SCA Consulting Engineers

Malleristic-Revitation said...


Im afraid my description wasnt very accurate. It is a Specialty Equipment family, but it is one that i made. That is simply the Family Catagory that i assigned to it when i created the family, for filtering purposes.

I will shoot you an email...

Taans said...

Very nice Aaron. It's very usefull.
Thank you. Do you have a solution for z coord.?

Cees Kruit said...

I finally found something about coordinates in a schedule!'I'am wandering if this family is public available?

Malleristic-Revitation said...


Thanks for the kind words. Its not something publicly available, since it belongs to the office i worked at when i made it. But its VERY simple to reproduce, and i think ive even outlined the steps in the Blog.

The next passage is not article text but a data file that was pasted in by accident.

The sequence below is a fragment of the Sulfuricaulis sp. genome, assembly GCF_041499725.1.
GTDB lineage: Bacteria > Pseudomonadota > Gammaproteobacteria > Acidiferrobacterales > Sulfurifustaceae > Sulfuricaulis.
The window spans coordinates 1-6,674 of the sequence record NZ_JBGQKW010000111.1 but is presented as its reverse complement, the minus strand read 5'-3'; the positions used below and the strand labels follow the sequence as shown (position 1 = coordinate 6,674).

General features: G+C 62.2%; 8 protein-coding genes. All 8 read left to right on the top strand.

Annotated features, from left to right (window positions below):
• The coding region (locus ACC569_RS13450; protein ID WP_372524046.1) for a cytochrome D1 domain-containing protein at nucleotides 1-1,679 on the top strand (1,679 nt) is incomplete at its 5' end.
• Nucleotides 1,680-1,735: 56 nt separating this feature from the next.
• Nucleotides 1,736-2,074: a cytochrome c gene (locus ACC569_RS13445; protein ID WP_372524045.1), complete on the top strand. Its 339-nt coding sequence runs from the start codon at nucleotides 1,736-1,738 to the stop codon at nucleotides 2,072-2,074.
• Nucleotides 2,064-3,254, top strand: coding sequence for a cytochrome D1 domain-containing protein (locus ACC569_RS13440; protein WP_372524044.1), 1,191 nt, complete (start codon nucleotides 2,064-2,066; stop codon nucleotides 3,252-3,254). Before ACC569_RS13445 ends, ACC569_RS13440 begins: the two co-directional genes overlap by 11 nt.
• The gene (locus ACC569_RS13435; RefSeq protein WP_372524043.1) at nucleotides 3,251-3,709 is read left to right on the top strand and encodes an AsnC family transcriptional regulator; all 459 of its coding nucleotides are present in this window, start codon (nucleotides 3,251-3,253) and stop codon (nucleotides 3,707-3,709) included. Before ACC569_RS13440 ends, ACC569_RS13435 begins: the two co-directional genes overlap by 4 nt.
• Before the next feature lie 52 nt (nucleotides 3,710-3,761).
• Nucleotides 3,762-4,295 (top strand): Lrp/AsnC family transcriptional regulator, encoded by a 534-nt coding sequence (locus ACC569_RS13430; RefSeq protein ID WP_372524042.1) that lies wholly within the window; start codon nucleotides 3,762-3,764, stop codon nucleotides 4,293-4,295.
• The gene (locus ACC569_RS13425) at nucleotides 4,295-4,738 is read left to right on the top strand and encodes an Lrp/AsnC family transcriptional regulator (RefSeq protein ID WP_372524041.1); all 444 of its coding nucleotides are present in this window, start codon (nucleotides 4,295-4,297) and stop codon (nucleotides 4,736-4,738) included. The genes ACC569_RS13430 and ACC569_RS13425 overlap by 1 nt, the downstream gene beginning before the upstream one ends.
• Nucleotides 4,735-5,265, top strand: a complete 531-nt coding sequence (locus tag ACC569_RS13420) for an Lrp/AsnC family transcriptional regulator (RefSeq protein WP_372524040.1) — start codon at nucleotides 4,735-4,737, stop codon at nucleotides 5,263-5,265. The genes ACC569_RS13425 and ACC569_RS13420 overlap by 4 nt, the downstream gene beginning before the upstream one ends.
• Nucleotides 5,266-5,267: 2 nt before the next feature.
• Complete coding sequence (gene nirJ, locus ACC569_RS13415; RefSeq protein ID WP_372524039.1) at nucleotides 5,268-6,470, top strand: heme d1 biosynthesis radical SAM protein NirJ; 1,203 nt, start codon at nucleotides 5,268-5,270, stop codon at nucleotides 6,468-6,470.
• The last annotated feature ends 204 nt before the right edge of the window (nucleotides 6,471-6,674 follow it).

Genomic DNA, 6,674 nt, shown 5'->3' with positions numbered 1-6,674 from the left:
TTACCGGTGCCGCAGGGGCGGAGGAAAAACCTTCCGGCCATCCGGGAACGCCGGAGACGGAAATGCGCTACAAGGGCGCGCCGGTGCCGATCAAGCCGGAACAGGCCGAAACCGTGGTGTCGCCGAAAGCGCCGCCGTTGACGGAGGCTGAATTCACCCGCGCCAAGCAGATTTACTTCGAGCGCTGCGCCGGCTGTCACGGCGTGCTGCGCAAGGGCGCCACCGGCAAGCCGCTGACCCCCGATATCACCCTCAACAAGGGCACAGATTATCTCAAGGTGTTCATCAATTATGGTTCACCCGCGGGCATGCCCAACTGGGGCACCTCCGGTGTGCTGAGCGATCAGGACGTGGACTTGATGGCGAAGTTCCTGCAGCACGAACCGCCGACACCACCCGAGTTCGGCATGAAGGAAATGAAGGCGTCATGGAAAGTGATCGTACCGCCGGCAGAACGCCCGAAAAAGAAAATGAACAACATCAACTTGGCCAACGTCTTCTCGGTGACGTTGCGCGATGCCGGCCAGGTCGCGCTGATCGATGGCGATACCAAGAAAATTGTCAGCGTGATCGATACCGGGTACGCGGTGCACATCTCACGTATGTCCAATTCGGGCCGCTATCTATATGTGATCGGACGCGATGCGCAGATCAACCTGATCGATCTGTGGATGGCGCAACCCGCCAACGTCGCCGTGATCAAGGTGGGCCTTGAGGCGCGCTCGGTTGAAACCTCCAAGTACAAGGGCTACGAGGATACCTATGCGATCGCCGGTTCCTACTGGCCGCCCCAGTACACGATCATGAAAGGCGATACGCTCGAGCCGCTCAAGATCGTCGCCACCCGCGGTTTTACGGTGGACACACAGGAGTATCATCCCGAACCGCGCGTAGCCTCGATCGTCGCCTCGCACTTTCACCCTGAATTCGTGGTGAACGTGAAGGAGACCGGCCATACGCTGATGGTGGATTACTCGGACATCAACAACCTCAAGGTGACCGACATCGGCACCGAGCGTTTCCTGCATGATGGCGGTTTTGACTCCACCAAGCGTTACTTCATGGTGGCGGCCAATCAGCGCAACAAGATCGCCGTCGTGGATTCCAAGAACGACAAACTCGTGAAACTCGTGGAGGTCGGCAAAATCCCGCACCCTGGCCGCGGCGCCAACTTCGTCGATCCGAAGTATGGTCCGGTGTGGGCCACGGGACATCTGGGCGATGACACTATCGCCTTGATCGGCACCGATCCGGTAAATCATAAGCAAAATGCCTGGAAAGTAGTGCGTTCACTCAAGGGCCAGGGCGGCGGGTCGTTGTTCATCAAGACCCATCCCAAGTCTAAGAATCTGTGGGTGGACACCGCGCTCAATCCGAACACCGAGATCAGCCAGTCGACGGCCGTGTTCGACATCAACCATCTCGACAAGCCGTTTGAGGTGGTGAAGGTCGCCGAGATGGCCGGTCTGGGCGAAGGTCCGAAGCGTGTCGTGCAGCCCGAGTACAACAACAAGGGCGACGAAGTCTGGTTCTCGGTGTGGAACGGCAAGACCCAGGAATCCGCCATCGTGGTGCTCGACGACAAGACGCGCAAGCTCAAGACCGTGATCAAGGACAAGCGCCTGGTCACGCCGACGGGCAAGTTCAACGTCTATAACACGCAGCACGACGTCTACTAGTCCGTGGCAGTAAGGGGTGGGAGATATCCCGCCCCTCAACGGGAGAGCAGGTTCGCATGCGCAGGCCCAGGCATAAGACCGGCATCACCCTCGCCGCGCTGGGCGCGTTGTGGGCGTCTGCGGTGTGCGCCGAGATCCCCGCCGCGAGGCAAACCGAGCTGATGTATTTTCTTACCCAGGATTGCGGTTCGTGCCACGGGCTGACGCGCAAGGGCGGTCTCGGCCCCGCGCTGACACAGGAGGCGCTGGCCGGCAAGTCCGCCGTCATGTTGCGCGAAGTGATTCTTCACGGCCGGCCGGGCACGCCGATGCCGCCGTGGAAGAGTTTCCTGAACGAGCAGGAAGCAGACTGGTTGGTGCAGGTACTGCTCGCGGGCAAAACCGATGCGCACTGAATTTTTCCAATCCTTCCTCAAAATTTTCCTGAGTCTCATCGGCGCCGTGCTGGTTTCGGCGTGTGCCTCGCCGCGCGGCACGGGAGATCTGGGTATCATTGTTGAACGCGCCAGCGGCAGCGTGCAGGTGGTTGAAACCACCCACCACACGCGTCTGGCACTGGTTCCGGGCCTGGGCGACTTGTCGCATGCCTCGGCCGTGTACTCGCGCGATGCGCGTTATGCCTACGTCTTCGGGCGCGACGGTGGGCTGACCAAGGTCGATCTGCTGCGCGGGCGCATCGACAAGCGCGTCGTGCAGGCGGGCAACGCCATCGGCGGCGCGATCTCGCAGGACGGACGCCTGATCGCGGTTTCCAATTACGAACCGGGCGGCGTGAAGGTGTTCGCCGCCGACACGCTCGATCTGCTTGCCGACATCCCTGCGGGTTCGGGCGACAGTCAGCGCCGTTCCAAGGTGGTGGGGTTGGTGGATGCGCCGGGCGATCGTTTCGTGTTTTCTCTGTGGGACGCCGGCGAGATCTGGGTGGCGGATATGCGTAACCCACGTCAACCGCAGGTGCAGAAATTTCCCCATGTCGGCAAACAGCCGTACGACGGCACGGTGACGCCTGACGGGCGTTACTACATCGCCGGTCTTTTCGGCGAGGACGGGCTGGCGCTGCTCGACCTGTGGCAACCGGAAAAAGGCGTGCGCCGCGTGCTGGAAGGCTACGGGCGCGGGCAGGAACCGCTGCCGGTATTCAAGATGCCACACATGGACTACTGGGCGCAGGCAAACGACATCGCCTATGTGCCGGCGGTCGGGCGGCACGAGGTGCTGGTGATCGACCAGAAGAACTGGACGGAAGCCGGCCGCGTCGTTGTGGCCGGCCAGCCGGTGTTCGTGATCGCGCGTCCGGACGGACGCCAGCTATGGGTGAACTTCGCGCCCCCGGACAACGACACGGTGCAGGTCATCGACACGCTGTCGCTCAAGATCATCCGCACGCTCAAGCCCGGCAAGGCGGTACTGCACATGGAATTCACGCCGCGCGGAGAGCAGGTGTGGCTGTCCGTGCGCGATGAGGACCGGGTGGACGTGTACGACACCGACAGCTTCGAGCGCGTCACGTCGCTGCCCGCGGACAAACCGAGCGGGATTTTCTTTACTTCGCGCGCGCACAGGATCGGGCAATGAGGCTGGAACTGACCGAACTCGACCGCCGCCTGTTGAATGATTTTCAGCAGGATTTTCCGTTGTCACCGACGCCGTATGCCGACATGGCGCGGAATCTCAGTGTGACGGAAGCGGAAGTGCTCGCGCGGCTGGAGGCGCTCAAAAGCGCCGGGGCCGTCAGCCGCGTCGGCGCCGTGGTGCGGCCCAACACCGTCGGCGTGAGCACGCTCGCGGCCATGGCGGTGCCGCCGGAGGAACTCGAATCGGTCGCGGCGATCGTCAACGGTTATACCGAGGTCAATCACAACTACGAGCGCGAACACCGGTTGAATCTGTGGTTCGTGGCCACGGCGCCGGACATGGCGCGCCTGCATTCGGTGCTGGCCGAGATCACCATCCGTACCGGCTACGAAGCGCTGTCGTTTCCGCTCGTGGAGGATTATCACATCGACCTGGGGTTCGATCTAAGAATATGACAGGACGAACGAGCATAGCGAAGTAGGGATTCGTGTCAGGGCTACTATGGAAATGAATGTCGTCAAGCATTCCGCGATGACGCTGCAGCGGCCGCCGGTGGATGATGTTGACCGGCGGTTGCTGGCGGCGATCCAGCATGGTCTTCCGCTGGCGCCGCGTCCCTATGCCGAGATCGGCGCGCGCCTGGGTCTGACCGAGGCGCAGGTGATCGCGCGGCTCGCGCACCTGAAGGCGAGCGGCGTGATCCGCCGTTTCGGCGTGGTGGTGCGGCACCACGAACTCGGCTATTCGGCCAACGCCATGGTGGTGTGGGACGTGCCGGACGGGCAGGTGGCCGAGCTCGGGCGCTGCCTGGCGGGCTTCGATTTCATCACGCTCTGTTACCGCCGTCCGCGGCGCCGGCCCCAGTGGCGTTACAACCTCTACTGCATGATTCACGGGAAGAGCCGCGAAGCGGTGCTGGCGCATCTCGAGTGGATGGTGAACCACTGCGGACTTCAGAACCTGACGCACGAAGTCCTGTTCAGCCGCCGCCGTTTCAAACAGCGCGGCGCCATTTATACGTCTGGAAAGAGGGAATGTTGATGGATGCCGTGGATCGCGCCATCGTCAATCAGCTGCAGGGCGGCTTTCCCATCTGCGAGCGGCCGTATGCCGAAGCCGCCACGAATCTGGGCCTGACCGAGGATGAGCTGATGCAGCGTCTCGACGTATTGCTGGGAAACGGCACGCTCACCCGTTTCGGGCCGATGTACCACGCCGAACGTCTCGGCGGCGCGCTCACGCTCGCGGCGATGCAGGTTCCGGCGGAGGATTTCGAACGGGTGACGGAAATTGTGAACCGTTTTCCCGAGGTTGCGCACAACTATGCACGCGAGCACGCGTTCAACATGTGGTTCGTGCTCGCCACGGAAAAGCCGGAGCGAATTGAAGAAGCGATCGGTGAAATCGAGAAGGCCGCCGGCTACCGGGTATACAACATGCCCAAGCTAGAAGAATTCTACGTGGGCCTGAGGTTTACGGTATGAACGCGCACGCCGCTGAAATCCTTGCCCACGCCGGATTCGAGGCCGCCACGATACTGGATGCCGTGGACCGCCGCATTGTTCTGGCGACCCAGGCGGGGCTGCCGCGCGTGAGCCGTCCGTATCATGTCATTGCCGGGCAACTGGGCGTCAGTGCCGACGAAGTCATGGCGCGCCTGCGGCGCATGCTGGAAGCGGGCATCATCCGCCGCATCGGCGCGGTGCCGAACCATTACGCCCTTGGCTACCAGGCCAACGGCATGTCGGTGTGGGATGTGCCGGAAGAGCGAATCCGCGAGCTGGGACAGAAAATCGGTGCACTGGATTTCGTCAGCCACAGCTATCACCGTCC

All it consists of is the following:

1. Start a Generic Model Family
2. Load in Nested families for whatever symbols you want at each end.
3. Make SHARED PARAMETERS (instance, not type) for the X length and Y length (addressing the other question, you could certainly inser a third parameter here for the Z coordinate... Just like a HEIGHT parameter in a lightign fixture...)

4. Place them all with one end at a common origin.
5. Adjust them all so that they are touching the points you wish to query.

Just remember to use SHARED parameters BEFORE you schedule them. Otherwise, when you edit the family and make the parameters shared after the fact, it will reset all the values, hahaha. Ask me how i know. ;0